Market Update: March 2023

Rick Ropelewski |

We wanted to share our thoughts regarding SVB Financial Group and Signature Bank being taken over by federal regulators.  The capital markets have been predictably frightened and volatile on this news of two bank failures.  While we are always monitoring developments in the economy and financial markets, we do not believe this is the start of a wider problem.  Both of those banks have unique circumstances that made them especially prone to problems.

SVB Financial Group specialized in startups and tech companies (the SV stands for Silicon Valley).  Its emphasis on early-stage venture capital customers meant its deposit base was more concentrated and less sticky.  As many of those companies have struggled over the last year, they began withdrawing larger amounts of money to meet their operating expenses.  As customers withdrew funds, the bank had to sell its own assets to fund the withdrawals.

Which brings us to the second mistake SVB made – mismanaging their own balance sheet.  SVB had their own assets largely in long-term US government and other high-quality bonds.  While those assets are very likely to be repaid at face value when they mature, right now they are worth less than face value because interest rates have increased.  This was a well-known risk that SVB simply did not hedge sufficiently.

This all meant that SVB was facing withdrawals which they needed to fund by selling assets at a loss.  They tried to raise more capital from investors but were unsuccessful, which scared depositors and led to more withdrawals.  It became a vicious cycle and a self-fulfilling prophecy, and the run on the bank had begun.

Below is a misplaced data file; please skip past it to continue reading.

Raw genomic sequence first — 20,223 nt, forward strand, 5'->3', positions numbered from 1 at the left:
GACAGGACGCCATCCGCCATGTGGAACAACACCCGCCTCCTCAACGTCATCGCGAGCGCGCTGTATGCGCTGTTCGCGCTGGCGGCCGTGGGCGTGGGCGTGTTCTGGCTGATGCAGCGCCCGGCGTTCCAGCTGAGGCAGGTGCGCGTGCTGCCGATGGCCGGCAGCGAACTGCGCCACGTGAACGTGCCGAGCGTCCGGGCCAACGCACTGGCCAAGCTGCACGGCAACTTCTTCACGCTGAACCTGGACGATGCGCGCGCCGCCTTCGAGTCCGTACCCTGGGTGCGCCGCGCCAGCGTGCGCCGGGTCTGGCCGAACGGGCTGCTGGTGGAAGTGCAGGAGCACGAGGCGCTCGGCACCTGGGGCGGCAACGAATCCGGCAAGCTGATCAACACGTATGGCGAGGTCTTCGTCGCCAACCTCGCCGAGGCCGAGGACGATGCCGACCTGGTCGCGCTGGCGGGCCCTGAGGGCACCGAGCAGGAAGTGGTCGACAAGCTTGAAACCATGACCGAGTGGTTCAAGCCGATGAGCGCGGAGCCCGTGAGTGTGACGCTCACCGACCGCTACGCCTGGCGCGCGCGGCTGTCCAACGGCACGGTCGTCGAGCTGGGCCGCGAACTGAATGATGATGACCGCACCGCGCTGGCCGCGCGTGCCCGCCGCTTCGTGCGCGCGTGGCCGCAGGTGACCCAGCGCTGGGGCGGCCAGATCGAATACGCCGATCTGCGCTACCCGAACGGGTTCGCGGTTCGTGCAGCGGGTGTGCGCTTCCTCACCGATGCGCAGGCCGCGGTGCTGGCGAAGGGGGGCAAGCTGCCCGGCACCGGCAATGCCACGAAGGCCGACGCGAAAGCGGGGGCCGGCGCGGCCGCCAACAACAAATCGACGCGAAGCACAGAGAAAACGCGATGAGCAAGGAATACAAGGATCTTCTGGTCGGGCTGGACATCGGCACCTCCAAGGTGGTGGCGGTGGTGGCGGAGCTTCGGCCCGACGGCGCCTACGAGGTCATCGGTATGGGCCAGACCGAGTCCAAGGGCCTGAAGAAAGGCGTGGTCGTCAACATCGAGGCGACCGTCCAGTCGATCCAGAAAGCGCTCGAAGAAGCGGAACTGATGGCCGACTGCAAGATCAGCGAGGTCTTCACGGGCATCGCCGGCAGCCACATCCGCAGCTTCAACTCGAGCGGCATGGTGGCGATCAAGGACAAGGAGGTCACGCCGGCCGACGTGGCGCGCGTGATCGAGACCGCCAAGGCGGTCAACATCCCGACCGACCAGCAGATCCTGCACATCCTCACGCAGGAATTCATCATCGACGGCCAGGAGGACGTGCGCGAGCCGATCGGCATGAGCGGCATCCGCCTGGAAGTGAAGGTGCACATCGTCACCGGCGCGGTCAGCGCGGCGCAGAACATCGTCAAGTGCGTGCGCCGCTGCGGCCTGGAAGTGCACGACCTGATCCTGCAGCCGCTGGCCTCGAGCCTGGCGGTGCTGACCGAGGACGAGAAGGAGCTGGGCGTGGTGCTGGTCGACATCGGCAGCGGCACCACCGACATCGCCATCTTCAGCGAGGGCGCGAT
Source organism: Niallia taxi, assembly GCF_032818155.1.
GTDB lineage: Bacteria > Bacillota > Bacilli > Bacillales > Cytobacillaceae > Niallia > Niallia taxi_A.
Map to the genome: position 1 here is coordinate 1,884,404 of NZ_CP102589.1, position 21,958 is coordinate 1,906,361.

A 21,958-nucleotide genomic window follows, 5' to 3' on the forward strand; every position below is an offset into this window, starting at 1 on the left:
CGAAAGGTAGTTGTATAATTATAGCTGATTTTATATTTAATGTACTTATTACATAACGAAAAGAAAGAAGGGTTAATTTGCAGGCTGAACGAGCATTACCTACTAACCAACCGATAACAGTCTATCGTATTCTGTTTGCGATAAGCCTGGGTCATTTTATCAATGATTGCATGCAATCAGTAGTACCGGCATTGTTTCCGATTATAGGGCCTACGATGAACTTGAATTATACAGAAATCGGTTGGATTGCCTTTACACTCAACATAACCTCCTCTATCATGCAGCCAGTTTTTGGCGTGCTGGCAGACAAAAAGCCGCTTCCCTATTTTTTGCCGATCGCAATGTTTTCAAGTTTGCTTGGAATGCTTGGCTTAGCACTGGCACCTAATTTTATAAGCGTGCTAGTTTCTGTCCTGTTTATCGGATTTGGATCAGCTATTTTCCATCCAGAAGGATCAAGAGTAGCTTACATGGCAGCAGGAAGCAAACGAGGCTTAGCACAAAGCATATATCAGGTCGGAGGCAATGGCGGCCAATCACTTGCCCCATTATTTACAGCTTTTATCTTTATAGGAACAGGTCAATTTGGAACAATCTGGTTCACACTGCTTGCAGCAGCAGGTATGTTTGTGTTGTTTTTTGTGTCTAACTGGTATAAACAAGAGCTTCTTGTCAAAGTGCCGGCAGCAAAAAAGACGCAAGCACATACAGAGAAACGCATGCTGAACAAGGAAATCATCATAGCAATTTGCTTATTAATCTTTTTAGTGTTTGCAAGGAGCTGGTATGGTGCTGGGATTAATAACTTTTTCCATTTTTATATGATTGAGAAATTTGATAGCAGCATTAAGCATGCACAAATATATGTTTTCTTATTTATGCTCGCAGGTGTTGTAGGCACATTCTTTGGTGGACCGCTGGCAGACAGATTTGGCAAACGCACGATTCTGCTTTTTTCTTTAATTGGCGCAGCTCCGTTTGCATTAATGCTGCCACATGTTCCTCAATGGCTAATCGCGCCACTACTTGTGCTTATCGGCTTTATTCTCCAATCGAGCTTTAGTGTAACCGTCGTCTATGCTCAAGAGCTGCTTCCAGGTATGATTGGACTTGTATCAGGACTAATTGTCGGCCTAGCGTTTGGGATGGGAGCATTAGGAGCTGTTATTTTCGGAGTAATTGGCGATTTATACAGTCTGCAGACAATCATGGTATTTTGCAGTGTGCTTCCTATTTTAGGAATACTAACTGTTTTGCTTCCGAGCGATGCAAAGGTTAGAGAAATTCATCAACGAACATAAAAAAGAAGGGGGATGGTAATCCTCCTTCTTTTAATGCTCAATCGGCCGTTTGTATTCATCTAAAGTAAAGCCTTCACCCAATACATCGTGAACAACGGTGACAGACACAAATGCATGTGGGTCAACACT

Signature Bank had a heavy focus on cryptocurrency-related customers, a sector that has been troubled ever since the dramatic drop in Bitcoin prices and then bankruptcy of cryptocurrency exchange FTX in 2022.  It faced a similarly large amount of customer withdrawals last week.

Those two banks combined for over $250 billion of deposits.  While that sounds like a lot of money (and it is), to put that in context, JPMorgan has about nine times as much and Bank of America more than seven times.  They were not small banks, but they are not the behemoths of the banking industry.

The federal government came out in full force over the weekend.  All deposits at both banks will be available to customers, even if they are over the standard limit of $250,000 for FDIC coverage.  No one who used these banks will lose their money.  The Federal Reserve also instituted a liquidity program for any other banks who need cash and find themselves holding high quality bonds worth less than face value at the moment.

We believe comparisons to 2008 are significantly overblown (but make for catchy headlines if you’re in the media business).  Banks – especially the biggest ones – are better capitalized and take less risk because of the reforms instituted in the wake of 2008.  They are not sitting on lots of junky mortgages handed out when reckless lending was rampant.  Meanwhile, we believe the government’s actions to backstop deposits and provide short-term funding to banks that need it, greatly reduce the odds of a systemic crisis.

Most other banks don’t have the same concentrated exposure to one sector of the economy (tech startups, cryptocurrency) or mismanagement of their own assets.  We may see more market volatility in the short-term than we would like, but this too shall pass.  One silver lining is we may potentially see the Federal Reserve slow down with additional interest rate hikes, which was one of the main contributing factors to a poor 2022 for investors.

As always, please don’t hesitate to contact any member of the team.




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